For folks who use typescript, you also need to add the prop type to the CreateStyledComponent:

type DivProps = {
  myColor: string;
};

const Div = styled(Box)<DivProps>(({ theme, myColor }) => ({
  backgroundColor: myColor,
  width: 30,
  height: 30
}));
<StyledBox myColor="pink" />

If you want to use system props in your custom component like Box and Typography, you can use extendSxProp like the example below:

import { unstable_extendSxProp as extendSxProp } from "@mui/system";

const StyledDiv = styled("div")({});

function DivWithSystemProps(inProps) {
  const { sx } = extendSxProp(inProps);
  return <StyledDiv sx={sx} />;
}
<DivWithSystemProps
  bgcolor="green"
  width={30}
  height={30}
  border="solid 1px red"
/>

Explanation

  • styled("div")(): Add the sx props to your custom component
  • extendSxProp(props): Gather the top level system props and put it inside the sx property:
const props = { notSystemProps: true, color: 'green', bgcolor: 'red' };
const finalProps = extendSxProp(props);

// finalProps = {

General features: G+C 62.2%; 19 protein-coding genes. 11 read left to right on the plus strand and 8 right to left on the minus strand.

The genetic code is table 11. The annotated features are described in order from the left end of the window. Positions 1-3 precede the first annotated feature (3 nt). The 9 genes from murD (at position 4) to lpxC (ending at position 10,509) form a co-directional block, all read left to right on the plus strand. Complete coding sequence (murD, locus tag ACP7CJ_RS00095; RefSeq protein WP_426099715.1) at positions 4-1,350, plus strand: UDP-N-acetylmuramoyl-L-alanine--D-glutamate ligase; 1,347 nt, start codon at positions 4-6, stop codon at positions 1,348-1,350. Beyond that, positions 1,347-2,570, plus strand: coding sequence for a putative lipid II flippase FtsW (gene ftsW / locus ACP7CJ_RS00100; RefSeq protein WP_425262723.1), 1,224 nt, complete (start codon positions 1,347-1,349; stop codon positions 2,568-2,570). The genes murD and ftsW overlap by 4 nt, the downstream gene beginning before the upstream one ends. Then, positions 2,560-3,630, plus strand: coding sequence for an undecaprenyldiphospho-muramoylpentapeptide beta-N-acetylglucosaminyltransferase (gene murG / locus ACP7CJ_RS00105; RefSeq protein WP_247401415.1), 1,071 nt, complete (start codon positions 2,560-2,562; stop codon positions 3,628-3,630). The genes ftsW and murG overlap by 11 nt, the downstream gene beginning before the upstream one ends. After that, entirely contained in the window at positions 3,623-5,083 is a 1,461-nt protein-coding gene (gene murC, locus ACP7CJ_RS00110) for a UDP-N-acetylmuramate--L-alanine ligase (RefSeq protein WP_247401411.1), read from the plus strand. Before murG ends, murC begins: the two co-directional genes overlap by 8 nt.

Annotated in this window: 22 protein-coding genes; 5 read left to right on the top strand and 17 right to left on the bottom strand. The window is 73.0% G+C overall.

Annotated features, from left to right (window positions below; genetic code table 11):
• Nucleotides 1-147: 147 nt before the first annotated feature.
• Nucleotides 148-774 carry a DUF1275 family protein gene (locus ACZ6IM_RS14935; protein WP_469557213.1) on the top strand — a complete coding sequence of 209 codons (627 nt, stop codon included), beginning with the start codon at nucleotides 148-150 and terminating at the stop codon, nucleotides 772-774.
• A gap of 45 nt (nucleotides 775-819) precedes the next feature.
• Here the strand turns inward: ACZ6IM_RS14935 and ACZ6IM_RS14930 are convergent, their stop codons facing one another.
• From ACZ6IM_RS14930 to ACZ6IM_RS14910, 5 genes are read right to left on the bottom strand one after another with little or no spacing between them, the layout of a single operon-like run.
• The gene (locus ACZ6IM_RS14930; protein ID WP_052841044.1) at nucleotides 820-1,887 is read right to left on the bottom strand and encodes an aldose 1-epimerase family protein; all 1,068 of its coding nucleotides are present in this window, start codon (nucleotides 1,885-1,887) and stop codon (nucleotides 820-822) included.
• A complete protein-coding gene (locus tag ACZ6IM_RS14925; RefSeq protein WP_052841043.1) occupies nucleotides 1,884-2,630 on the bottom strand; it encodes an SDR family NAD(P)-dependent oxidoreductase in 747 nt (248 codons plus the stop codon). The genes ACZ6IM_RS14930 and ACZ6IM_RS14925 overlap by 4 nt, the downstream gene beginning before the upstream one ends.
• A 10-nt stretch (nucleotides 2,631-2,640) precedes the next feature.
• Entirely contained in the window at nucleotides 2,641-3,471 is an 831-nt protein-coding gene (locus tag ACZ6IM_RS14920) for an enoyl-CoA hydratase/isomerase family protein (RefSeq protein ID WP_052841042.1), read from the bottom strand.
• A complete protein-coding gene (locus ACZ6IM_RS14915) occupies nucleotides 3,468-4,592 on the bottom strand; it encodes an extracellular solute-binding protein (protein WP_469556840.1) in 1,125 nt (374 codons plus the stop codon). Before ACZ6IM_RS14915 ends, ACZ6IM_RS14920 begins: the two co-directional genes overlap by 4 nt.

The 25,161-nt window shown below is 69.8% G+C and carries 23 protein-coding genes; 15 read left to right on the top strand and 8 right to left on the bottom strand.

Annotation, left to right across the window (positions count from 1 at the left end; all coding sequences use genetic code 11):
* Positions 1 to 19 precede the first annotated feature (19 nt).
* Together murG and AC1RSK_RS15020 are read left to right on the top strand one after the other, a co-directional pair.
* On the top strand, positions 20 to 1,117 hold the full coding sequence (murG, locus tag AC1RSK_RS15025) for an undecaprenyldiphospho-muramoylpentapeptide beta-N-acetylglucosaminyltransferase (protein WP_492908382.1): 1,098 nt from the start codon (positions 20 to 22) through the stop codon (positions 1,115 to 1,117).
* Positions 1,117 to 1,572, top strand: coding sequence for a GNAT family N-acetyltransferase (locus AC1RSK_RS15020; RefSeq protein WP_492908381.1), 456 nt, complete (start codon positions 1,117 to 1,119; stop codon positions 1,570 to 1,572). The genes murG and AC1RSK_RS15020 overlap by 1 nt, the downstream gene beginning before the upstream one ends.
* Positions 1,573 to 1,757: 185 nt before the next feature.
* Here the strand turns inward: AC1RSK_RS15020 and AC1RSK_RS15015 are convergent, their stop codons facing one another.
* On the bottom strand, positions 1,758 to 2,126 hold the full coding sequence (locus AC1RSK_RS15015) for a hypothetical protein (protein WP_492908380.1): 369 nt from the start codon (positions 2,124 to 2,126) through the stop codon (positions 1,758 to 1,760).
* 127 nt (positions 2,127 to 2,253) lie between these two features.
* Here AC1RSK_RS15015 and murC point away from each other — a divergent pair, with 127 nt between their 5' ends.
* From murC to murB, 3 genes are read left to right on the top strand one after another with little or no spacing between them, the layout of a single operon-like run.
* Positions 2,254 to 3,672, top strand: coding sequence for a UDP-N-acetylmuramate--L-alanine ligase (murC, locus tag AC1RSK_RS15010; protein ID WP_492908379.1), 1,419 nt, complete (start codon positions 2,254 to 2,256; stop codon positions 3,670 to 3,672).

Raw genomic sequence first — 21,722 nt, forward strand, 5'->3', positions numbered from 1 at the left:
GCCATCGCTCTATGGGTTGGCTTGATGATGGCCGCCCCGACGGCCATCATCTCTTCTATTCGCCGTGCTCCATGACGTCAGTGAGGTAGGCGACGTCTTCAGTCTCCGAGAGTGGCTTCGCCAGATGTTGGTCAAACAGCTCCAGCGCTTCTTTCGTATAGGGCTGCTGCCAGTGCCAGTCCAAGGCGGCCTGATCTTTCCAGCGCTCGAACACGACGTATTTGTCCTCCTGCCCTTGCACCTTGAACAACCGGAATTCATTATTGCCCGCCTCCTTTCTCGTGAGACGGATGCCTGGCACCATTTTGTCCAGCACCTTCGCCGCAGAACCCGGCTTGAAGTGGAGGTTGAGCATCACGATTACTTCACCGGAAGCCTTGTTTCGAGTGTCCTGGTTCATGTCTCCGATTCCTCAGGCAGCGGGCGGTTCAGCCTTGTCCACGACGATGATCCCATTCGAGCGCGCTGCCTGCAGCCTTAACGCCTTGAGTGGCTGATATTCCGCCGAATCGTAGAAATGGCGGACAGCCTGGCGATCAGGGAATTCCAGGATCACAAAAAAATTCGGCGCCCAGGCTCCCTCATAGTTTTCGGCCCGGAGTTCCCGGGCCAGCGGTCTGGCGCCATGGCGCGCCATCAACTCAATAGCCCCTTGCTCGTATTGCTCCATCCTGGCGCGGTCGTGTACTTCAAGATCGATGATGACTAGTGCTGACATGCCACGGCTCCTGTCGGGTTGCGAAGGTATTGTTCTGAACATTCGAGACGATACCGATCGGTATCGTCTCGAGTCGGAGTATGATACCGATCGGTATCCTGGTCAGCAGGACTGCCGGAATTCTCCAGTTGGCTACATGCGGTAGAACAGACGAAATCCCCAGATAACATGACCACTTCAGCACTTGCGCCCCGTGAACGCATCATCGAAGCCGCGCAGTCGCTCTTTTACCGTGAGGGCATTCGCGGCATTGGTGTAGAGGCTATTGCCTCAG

//   notSystemProps: true,
//   sx: { color: 'green', bgcolor: 'red' }
// }

To use with typescript, you need to add the type for all system properties:

type DivSystemProps = SystemProps<Theme> & {
  sx?: SxProps<Theme>;
};

function DivWithSystemProps(inProps: DivSystemProps) {
  const { sx, ...other } = extendSxProp(inProps);
  return <StyledDiv sx={sx} {...other} />;
}

Codesandbox Demo

score:35

Here's the official Material-UI demo.

And here's a very simple example. It uses syntax similar to Styled Components:

import React from "react";
import { makeStyles, Button } from "@material-ui/core";

const useStyles = makeStyles({
  root: {
    background: props => props.color,
    "&:hover": {
      background: props => props.hover
    }
  },
  label: { fontFamily: props => props.font }
});

export function MyButton(props) {
  const classes = useStyles(props);
  return <Button className={classes.root} classes={{ label: classes.label }}>My Button</Button>;
}


// and the JSX...
<MyButton color="red" hover="blue" font="Comic Sans MS" />